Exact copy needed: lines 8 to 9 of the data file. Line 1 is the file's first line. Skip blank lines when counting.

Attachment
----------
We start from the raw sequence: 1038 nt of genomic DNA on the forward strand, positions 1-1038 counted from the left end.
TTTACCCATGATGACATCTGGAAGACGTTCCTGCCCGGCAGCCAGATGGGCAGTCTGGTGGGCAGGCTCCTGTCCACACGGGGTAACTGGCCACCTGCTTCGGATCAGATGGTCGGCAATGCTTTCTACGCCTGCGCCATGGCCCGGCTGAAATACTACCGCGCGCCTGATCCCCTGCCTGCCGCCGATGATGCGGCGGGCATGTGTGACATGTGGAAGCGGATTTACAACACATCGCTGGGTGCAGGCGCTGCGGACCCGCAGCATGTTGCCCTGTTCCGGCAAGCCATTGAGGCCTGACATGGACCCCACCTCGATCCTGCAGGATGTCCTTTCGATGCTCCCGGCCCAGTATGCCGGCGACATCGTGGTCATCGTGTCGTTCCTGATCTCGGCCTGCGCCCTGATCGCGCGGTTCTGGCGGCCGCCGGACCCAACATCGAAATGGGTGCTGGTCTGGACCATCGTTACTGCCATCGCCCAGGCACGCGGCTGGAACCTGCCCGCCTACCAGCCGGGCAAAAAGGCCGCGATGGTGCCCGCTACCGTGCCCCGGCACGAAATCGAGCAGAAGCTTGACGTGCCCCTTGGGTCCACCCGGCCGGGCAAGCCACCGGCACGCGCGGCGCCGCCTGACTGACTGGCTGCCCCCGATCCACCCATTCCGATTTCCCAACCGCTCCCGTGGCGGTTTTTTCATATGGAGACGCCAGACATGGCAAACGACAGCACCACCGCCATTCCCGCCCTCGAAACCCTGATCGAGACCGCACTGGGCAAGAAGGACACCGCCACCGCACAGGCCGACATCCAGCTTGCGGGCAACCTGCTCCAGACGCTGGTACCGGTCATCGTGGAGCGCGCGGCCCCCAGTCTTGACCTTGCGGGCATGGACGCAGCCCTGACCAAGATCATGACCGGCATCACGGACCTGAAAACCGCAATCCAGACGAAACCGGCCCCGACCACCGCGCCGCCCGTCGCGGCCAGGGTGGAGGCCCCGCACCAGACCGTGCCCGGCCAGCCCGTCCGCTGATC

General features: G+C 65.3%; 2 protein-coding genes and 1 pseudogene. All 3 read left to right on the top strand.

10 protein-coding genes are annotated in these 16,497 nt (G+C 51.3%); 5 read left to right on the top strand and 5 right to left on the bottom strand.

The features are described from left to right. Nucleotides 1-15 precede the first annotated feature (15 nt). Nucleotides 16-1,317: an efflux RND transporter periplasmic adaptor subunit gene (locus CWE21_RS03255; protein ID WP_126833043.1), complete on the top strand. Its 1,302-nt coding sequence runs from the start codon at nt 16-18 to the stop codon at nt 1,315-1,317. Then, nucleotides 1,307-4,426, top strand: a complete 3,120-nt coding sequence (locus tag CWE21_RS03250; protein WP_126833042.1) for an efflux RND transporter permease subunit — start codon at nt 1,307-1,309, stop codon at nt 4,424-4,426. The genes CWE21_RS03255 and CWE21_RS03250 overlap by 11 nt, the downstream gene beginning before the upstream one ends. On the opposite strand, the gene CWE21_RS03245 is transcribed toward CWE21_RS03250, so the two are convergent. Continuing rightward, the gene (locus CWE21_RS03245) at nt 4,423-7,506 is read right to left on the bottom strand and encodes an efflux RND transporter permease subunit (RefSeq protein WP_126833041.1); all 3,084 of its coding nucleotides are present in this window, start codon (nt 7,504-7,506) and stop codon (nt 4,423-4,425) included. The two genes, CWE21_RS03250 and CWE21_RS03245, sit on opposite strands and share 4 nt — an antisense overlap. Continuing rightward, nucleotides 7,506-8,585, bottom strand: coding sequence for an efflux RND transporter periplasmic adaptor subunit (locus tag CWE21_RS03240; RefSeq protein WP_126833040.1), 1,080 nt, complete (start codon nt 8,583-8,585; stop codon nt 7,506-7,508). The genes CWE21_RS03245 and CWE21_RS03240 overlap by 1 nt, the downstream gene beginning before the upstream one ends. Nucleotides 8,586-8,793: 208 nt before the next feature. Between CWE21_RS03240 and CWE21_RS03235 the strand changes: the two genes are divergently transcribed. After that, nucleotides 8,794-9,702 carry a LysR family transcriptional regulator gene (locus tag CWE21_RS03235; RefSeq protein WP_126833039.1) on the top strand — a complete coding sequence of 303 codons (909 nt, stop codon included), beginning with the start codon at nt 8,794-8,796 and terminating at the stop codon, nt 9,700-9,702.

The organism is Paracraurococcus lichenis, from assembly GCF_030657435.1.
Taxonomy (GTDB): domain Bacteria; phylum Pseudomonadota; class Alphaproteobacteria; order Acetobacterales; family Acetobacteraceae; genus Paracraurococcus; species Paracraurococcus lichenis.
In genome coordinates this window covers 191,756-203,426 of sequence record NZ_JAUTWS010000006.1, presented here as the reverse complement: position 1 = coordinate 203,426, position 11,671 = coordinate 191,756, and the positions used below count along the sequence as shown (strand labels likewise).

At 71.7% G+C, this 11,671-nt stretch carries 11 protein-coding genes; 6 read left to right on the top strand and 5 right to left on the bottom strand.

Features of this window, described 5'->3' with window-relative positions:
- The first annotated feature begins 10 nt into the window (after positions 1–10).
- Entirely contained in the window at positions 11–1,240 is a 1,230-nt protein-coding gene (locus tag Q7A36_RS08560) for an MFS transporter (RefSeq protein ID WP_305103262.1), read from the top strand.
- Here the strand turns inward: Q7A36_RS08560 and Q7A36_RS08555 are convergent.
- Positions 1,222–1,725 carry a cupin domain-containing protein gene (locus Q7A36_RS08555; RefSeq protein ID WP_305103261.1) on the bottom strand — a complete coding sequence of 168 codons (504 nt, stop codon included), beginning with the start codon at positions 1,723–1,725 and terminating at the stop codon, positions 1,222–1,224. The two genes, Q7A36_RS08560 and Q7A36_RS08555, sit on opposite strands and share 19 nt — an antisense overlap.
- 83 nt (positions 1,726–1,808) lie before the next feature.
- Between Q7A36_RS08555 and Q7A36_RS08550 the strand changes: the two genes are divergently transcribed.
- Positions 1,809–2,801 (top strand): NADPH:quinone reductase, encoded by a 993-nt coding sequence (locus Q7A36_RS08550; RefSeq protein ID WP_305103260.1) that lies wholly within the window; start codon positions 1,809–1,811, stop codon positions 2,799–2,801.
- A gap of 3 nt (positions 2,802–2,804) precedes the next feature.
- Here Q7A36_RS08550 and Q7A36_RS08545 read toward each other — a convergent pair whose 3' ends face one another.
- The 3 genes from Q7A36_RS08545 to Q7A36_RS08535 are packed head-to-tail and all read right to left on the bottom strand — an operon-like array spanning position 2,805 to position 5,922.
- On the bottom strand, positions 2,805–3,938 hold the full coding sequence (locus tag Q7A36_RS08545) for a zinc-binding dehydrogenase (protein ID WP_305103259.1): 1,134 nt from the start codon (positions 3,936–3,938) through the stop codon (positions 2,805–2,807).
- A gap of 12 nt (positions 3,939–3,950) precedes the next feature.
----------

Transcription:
In genome coordinates this window covers 191,756-203,426 of sequence record NZ_JAUTWS010000006.1, presented here as the reverse complement: position 1 = coordinate 203,426, position 11,671 = coordinate 191,756, and the positions used below count along the sequence as shown (strand labels likewise).

At 71.7% G+C, this 11,671-nt stretch carries 11 protein-coding genes; 6 read left to right on the top strand and 5 right to left on the bottom strand.